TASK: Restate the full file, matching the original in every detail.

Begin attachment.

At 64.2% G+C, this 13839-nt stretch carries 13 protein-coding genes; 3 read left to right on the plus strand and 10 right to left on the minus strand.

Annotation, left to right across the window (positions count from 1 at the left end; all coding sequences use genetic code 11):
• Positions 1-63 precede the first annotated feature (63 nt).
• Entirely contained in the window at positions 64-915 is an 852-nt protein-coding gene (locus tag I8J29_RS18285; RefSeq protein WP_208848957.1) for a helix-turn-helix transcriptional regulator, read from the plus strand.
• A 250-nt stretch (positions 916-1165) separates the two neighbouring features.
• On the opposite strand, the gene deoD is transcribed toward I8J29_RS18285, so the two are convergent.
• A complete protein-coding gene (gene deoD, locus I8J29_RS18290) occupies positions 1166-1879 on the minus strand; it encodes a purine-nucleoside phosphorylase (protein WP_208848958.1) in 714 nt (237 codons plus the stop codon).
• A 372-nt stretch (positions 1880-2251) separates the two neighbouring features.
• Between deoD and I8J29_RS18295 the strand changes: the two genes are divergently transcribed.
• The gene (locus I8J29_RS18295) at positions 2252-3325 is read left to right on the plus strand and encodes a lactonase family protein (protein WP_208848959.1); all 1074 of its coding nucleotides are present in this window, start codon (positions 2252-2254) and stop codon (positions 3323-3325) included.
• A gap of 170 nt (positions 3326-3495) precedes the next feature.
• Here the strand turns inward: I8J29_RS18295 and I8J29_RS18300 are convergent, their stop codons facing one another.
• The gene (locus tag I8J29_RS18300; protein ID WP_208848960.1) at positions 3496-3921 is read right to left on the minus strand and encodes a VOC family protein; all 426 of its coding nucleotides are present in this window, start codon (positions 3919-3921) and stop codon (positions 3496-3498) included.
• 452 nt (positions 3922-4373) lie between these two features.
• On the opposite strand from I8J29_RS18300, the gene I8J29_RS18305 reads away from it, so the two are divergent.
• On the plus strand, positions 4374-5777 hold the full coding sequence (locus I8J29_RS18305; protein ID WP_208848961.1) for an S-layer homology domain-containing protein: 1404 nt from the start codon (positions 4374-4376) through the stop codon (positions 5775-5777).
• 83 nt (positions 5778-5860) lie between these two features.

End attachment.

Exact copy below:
At 64.2% G+C, this 13839-nt stretch carries 13 protein-coding genes; 3 read left to right on the plus strand and 10 right to left on the minus strand.

Annotation, left to right across the window (positions count from 1 at the left end; all coding sequences use genetic code 11):
• Positions 1-63 precede the first annotated feature (63 nt).
• Entirely contained in the window at positions 64-915 is an 852-nt protein-coding gene (locus tag I8J29_RS18285; RefSeq protein WP_208848957.1) for a helix-turn-helix transcriptional regulator, read from the plus strand.
• A 250-nt stretch (positions 916-1165) separates the two neighbouring features.
• On the opposite strand, the gene deoD is transcribed toward I8J29_RS18285, so the two are convergent.
• A complete protein-coding gene (gene deoD, locus I8J29_RS18290) occupies positions 1166-1879 on the minus strand; it encodes a purine-nucleoside phosphorylase (protein WP_208848958.1) in 714 nt (237 codons plus the stop codon).
• A 372-nt stretch (positions 1880-2251) separates the two neighbouring features.
• Between deoD and I8J29_RS18295 the strand changes: the two genes are divergently transcribed.
• The gene (locus I8J29_RS18295) at positions 2252-3325 is read left to right on the plus strand and encodes a lactonase family protein (protein WP_208848959.1); all 1074 of its coding nucleotides are present in this window, start codon (positions 2252-2254) and stop codon (positions 3323-3325) included.
• A gap of 170 nt (positions 3326-3495) precedes the next feature.
• Here the strand turns inward: I8J29_RS18295 and I8J29_RS18300 are convergent, their stop codons facing one another.
• The gene (locus tag I8J29_RS18300; protein ID WP_208848960.1) at positions 3496-3921 is read right to left on the minus strand and encodes a VOC family protein; all 426 of its coding nucleotides are present in this window, start codon (positions 3919-3921) and stop codon (positions 3496-3498) included.
• 452 nt (positions 3922-4373) lie between these two features.
• On the opposite strand from I8J29_RS18300, the gene I8J29_RS18305 reads away from it, so the two are divergent.
• On the plus strand, positions 4374-5777 hold the full coding sequence (locus I8J29_RS18305; protein ID WP_208848961.1) for an S-layer homology domain-containing protein: 1404 nt from the start codon (positions 4374-4376) through the stop codon (positions 5775-5777).
• 83 nt (positions 5778-5860) lie between these two features.